Manus Hand

Visiting Martin Van Buren's Grave

Here I am at President Van Buren's grave in Kinderhook Cemetery just outside the village of Kinderhook, New York. The date is September 11, 1991, and my wife and I are working our way up the Hudson valley hunting Dead Presidents. We reached the Martin Van Buren National Historic Site, which is at Lindenwald, Van Buren's understated home in Kinderhook, near its closing time. The house is situated on a great lawn, and we basked in the sun of an extremely nice day awaiting the beginning of the final scheduled house-tour of the day.

The house seems only rarely visited; we were the only participants in our tour, and the tour that finished before us was given only to an elderly lady who had lived in Kinderhook all her life and was a friend of the tour guide, but who had only just now gotten around to visiting Lindenwald.

Of all the government-run sites which I've visited in my travels to presidential haunts, Lindenwald was the most enjoyable. The National Park Service personnel there were friendly, knowledgeable, and helpful, and our personal tour through the lovely home gave us the opportunity to ask many questions. We felt so little rushed that we almost seemed able to dawdle through the mansion, and although we knew that we were staying beyond closing time, the tour guide and guard didn't mind in the least, and they simply shrugged off our apologies for keeping them late.

Lindenwald has a very attractive asymmetry about it, with a bell-tower, installed by the president's son during his father's lifetime, rising from the left side of the mansion. Another remarkable feature of the house is the great hall where Van Buren received his guests. The front door opens not into a room or foyer, but to a wide hall that reaches to the rear of the house; rooms of the house are to either side of the hall. A long dining table would be set up in the hall when dinner was offered by the long-widowed politician to large groups of his followers. The walls of the hall are adorned with the original wallpaper, which is not patterned, but hand-painted, making an impressive and entertaining mural that depicts a fox-hunt. The topography of hunt interacts with the architecture of the house itself, the stairways and corners making for obstacles for the pointing and chasing dogs.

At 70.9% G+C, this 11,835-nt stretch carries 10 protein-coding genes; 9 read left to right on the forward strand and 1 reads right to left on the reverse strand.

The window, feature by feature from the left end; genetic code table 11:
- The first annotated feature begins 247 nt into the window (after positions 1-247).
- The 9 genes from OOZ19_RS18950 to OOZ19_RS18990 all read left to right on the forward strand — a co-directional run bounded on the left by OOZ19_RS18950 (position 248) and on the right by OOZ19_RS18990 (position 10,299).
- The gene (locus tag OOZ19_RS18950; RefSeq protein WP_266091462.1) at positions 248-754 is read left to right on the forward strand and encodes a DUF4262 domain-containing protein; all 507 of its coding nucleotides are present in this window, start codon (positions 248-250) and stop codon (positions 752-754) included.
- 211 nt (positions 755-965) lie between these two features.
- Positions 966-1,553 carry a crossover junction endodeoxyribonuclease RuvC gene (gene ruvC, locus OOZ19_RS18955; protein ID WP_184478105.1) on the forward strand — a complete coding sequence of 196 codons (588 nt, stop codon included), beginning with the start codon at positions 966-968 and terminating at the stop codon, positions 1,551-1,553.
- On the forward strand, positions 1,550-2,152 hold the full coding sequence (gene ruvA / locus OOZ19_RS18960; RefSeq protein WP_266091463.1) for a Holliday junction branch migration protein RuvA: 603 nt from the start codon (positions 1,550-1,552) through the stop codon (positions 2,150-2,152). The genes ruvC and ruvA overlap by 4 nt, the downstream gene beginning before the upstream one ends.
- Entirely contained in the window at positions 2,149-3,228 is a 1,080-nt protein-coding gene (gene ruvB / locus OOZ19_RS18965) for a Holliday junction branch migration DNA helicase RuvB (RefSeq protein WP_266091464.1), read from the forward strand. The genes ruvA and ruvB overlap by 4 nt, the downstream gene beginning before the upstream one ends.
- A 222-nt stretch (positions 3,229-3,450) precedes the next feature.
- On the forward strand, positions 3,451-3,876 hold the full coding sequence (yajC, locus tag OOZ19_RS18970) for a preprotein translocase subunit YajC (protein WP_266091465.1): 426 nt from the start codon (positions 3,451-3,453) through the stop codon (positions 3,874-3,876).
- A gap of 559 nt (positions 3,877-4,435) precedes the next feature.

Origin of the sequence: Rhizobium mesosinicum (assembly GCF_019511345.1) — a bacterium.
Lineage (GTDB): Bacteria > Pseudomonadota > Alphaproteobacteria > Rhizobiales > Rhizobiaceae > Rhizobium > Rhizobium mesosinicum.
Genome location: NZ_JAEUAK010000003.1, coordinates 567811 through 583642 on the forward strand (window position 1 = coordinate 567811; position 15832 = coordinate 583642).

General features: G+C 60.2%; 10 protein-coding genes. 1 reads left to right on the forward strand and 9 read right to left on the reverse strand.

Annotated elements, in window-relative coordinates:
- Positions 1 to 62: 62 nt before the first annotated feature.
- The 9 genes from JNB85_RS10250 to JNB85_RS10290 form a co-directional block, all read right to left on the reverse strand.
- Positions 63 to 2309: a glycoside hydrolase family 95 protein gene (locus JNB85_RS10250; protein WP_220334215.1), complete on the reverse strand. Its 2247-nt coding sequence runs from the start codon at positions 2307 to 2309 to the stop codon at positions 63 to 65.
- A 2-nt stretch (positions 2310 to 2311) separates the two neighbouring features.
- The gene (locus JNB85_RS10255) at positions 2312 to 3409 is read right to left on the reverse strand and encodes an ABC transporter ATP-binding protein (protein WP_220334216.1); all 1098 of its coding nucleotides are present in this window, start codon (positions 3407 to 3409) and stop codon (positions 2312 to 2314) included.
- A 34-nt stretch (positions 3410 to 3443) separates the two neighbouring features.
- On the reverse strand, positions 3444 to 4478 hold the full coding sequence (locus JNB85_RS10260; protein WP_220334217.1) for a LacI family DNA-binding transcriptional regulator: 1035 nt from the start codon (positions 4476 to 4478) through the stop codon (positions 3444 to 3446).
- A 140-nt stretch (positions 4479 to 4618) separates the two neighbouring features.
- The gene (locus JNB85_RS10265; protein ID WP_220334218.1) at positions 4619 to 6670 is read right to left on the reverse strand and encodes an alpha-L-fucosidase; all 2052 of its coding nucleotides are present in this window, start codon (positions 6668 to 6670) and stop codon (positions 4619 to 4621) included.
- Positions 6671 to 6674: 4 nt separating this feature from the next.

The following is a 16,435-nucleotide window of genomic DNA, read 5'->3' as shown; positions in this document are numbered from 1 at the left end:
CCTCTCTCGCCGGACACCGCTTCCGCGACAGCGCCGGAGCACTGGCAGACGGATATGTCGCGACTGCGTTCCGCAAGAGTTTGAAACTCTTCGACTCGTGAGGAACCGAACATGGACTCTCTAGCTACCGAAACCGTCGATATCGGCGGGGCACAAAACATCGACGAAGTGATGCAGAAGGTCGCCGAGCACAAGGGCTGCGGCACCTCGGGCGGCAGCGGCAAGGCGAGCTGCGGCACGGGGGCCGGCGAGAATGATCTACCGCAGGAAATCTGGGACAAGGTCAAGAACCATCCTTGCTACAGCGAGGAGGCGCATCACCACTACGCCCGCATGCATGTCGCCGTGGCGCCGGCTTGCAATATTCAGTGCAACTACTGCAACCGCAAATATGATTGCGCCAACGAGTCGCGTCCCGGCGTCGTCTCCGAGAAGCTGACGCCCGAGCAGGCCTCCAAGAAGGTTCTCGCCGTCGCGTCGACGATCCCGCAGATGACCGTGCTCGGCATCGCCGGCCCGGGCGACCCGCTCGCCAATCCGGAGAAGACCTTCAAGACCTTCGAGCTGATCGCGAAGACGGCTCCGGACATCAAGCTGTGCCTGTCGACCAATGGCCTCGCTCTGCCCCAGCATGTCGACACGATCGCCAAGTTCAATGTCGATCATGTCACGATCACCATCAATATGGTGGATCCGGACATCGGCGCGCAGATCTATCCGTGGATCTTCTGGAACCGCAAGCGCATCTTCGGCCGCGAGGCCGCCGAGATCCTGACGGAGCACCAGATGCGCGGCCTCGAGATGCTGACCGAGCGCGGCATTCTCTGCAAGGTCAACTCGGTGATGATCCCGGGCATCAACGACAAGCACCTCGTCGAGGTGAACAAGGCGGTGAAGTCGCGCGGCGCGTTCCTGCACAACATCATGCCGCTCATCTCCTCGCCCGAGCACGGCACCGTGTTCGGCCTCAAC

As we were told at the house, Kinderhook Cemetery is just a short drive from Lindenwald. The cemetery is still accepting interments today, and it is very well mowed and groomed. Van Buren's monument and grave is the crown of the cemetery, and it was immediately apparent, front and center, as we entered the gates of the cemetery. The gravesite is very well-tended, and a freshly-placed American flag was in evidence, as you can see in the photograph above. You can also see the president's headstone just behind and to the left of the monument. His wife lies next to him, her headstone hidden in this picture behind me.

Although it was getting late in the day, the sun still shone brightly during our pleasant visit in the cemetery, and a cool breeze met the heat of the sun perfectly. We completely enjoyed our visit to Kinderhook.

...White House Biography of President Van Buren...
...Katie Jeffreys' Biography of President Van Buren...
...Hanover College's page on President Van Buren...
...The 1836 Election...
...Search for Rare Books on President Van Buren...